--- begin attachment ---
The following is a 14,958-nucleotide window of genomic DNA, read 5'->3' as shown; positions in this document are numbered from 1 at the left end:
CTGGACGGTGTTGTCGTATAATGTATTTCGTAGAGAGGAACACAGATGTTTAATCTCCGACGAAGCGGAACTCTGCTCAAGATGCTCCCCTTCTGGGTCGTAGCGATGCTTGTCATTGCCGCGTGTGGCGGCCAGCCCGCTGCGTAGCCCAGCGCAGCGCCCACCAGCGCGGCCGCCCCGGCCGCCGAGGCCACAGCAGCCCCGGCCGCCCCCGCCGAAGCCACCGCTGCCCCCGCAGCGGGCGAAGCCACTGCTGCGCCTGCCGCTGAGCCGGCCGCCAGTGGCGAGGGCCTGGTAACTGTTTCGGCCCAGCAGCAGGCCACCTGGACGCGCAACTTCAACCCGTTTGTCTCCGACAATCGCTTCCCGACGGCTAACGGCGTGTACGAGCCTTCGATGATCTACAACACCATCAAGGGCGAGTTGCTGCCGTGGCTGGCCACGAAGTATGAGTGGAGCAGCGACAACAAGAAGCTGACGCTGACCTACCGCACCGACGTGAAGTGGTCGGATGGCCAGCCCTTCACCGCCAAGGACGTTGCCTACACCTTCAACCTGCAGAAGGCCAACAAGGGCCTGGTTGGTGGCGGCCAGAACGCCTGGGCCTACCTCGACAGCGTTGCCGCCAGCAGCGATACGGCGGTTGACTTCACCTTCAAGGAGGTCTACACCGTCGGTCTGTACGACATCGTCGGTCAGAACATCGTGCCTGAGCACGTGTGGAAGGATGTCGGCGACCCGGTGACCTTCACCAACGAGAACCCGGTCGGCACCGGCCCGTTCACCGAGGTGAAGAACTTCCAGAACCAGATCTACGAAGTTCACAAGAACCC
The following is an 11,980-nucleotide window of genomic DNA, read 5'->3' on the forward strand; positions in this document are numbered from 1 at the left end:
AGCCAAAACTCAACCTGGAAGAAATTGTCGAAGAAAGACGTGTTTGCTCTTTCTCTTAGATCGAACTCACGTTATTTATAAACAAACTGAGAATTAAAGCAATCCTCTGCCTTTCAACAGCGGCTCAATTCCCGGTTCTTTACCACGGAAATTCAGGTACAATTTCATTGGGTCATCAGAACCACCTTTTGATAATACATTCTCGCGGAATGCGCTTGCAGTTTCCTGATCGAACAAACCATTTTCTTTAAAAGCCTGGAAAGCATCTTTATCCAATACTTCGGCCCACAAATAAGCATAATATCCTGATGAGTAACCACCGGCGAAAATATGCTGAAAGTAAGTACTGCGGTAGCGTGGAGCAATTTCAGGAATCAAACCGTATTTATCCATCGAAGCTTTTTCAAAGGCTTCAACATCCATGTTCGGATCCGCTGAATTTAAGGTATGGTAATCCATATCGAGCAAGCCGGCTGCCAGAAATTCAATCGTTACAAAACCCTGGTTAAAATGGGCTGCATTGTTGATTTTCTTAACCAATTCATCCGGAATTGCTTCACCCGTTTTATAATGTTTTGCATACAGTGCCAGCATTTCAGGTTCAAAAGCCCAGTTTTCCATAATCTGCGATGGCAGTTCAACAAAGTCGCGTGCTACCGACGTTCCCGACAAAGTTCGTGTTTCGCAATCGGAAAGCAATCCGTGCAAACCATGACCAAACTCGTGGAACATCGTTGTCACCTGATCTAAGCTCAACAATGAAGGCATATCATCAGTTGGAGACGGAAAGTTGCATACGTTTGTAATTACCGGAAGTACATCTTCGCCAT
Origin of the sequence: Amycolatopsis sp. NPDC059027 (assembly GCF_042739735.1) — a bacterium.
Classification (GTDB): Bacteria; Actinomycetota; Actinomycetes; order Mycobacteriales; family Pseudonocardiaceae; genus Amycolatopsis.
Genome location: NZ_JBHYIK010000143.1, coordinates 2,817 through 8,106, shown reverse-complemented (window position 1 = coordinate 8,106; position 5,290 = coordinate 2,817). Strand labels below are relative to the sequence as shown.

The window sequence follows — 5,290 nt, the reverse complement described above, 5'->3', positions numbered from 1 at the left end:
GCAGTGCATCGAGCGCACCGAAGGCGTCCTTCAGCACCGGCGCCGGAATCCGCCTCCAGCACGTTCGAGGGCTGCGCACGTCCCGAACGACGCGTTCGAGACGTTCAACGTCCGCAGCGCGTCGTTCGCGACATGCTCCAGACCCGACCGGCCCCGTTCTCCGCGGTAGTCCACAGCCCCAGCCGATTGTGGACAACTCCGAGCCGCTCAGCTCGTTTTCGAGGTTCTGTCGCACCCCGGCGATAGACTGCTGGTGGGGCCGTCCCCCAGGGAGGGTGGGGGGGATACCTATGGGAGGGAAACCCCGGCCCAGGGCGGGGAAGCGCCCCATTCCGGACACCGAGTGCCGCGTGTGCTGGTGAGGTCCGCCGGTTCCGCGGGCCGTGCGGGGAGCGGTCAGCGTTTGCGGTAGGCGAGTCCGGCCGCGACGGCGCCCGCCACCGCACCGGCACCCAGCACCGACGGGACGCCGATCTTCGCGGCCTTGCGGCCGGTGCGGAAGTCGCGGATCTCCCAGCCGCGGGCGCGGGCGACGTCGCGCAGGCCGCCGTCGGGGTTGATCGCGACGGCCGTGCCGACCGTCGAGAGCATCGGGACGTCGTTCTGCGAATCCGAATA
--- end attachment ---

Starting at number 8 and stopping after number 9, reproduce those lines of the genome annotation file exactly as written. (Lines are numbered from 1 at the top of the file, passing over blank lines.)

The window sequence follows — 5,290 nt, the reverse complement described above, 5'->3', positions numbered from 1 at the left end:
GCAGTGCATCGAGCGCACCGAAGGCGTCCTTCAGCACCGGCGCCGGAATCCGCCTCCAGCACGTTCGAGGGCTGCGCACGTCCCGAACGACGCGTTCGAGACGTTCAACGTCCGCAGCGCGTCGTTCGCGACATGCTCCAGACCCGACCGGCCCCGTTCTCCGCGGTAGTCCACAGCCCCAGCCGATTGTGGACAACTCCGAGCCGCTCAGCTCGTTTTCGAGGTTCTGTCGCACCCCGGCGATAGACTGCTGGTGGGGCCGTCCCCCAGGGAGGGTGGGGGGGATACCTATGGGAGGGAAACCCCGGCCCAGGGCGGGGAAGCGCCCCATTCCGGACACCGAGTGCCGCGTGTGCTGGTGAGGTCCGCCGGTTCCGCGGGCCGTGCGGGGAGCGGTCAGCGTTTGCGGTAGGCGAGTCCGGCCGCGACGGCGCCCGCCACCGCACCGGCACCCAGCACCGACGGGACGCCGATCTTCGCGGCCTTGCGGCCGGTGCGGAAGTCGCGGATCTCCCAGCCGCGGGCGCGGGCGACGTCGCGCAGGCCGCCGTCGGGGTTGATCGCGACGGCCGTGCCGACCGTCGAGAGCATCGGGACGTCGTTCTGCGAATCCGAATA